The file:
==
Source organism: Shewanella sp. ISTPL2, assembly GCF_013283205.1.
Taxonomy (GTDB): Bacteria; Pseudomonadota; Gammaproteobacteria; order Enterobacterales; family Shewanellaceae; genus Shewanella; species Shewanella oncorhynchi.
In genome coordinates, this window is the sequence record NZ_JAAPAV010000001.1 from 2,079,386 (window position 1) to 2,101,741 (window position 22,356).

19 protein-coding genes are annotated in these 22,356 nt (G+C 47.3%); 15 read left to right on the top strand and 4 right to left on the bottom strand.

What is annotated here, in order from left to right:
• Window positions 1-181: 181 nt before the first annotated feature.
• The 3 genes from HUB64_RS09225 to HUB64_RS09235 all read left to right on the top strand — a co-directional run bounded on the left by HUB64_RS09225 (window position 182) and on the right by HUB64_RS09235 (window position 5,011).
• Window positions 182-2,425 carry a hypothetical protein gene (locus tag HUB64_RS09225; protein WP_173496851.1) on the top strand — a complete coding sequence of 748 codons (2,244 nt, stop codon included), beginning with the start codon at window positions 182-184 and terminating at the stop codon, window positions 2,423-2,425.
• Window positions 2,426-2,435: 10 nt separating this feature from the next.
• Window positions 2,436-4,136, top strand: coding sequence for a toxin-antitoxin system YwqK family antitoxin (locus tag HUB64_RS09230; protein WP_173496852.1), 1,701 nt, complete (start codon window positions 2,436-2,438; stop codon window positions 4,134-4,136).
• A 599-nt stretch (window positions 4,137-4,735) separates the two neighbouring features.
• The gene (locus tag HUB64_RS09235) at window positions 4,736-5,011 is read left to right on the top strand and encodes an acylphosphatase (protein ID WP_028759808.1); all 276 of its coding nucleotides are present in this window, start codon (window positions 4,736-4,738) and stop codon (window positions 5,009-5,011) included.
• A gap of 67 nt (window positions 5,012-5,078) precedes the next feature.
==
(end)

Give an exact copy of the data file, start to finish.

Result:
Source organism: Shewanella sp. ISTPL2, assembly GCF_013283205.1.
Taxonomy (GTDB): Bacteria; Pseudomonadota; Gammaproteobacteria; order Enterobacterales; family Shewanellaceae; genus Shewanella; species Shewanella oncorhynchi.
In genome coordinates, this window is the sequence record NZ_JAAPAV010000001.1 from 2,079,386 (window position 1) to 2,101,741 (window position 22,356).

19 protein-coding genes are annotated in these 22,356 nt (G+C 47.3%); 15 read left to right on the top strand and 4 right to left on the bottom strand.

What is annotated here, in order from left to right:
• Window positions 1-181: 181 nt before the first annotated feature.
• The 3 genes from HUB64_RS09225 to HUB64_RS09235 all read left to right on the top strand — a co-directional run bounded on the left by HUB64_RS09225 (window position 182) and on the right by HUB64_RS09235 (window position 5,011).
• Window positions 182-2,425 carry a hypothetical protein gene (locus tag HUB64_RS09225; protein WP_173496851.1) on the top strand — a complete coding sequence of 748 codons (2,244 nt, stop codon included), beginning with the start codon at window positions 182-184 and terminating at the stop codon, window positions 2,423-2,425.
• Window positions 2,426-2,435: 10 nt separating this feature from the next.
• Window positions 2,436-4,136, top strand: coding sequence for a toxin-antitoxin system YwqK family antitoxin (locus tag HUB64_RS09230; protein WP_173496852.1), 1,701 nt, complete (start codon window positions 2,436-2,438; stop codon window positions 4,134-4,136).
• A 599-nt stretch (window positions 4,137-4,735) separates the two neighbouring features.
• The gene (locus tag HUB64_RS09235) at window positions 4,736-5,011 is read left to right on the top strand and encodes an acylphosphatase (protein ID WP_028759808.1); all 276 of its coding nucleotides are present in this window, start codon (window positions 4,736-4,738) and stop codon (window positions 5,009-5,011) included.
• A gap of 67 nt (window positions 5,012-5,078) precedes the next feature.